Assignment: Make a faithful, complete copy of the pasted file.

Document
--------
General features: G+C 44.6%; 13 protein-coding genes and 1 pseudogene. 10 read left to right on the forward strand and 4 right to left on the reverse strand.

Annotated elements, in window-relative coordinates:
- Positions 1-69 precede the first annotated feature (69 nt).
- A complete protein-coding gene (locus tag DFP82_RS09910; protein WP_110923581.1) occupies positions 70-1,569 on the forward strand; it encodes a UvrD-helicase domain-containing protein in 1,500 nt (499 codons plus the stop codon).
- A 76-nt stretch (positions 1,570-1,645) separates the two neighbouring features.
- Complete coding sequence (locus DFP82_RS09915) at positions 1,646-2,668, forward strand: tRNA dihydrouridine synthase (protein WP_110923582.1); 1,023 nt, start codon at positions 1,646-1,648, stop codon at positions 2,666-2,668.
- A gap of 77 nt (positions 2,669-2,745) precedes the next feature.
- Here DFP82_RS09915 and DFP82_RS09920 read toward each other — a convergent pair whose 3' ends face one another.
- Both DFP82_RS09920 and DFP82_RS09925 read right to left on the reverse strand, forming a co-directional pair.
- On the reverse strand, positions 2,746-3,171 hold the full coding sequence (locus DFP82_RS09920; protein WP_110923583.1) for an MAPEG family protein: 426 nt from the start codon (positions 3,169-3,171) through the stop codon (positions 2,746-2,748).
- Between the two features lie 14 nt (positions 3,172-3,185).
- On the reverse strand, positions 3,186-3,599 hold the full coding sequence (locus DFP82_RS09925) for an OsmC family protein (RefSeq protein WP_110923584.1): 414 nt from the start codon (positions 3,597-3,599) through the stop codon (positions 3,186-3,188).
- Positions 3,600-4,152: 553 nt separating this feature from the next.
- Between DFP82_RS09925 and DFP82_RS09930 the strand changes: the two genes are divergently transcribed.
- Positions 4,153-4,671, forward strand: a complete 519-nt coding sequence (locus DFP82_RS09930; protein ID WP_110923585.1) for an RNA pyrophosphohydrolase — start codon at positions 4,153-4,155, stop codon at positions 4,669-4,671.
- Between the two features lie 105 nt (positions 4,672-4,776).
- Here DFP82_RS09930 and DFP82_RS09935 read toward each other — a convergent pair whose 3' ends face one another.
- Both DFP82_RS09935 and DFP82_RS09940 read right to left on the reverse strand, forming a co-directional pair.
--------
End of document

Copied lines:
General features: G+C 44.6%; 13 protein-coding genes and 1 pseudogene. 10 read left to right on the forward strand and 4 right to left on the reverse strand.

Annotated elements, in window-relative coordinates:
- Positions 1-69 precede the first annotated feature (69 nt).
- A complete protein-coding gene (locus tag DFP82_RS09910; protein WP_110923581.1) occupies positions 70-1,569 on the forward strand; it encodes a UvrD-helicase domain-containing protein in 1,500 nt (499 codons plus the stop codon).
- A 76-nt stretch (positions 1,570-1,645) separates the two neighbouring features.
- Complete coding sequence (locus DFP82_RS09915) at positions 1,646-2,668, forward strand: tRNA dihydrouridine synthase (protein WP_110923582.1); 1,023 nt, start codon at positions 1,646-1,648, stop codon at positions 2,666-2,668.
- A gap of 77 nt (positions 2,669-2,745) precedes the next feature.
- Here DFP82_RS09915 and DFP82_RS09920 read toward each other — a convergent pair whose 3' ends face one another.
- Both DFP82_RS09920 and DFP82_RS09925 read right to left on the reverse strand, forming a co-directional pair.
- On the reverse strand, positions 2,746-3,171 hold the full coding sequence (locus DFP82_RS09920; protein WP_110923583.1) for an MAPEG family protein: 426 nt from the start codon (positions 3,169-3,171) through the stop codon (positions 2,746-2,748).
- Between the two features lie 14 nt (positions 3,172-3,185).
- On the reverse strand, positions 3,186-3,599 hold the full coding sequence (locus DFP82_RS09925) for an OsmC family protein (RefSeq protein WP_110923584.1): 414 nt from the start codon (positions 3,597-3,599) through the stop codon (positions 3,186-3,188).
- Positions 3,600-4,152: 553 nt separating this feature from the next.
- Between DFP82_RS09925 and DFP82_RS09930 the strand changes: the two genes are divergently transcribed.
- Positions 4,153-4,671, forward strand: a complete 519-nt coding sequence (locus DFP82_RS09930; protein ID WP_110923585.1) for an RNA pyrophosphohydrolase — start codon at positions 4,153-4,155, stop codon at positions 4,669-4,671.
- Between the two features lie 105 nt (positions 4,672-4,776).
- Here DFP82_RS09930 and DFP82_RS09935 read toward each other — a convergent pair whose 3' ends face one another.
- Both DFP82_RS09935 and DFP82_RS09940 read right to left on the reverse strand, forming a co-directional pair.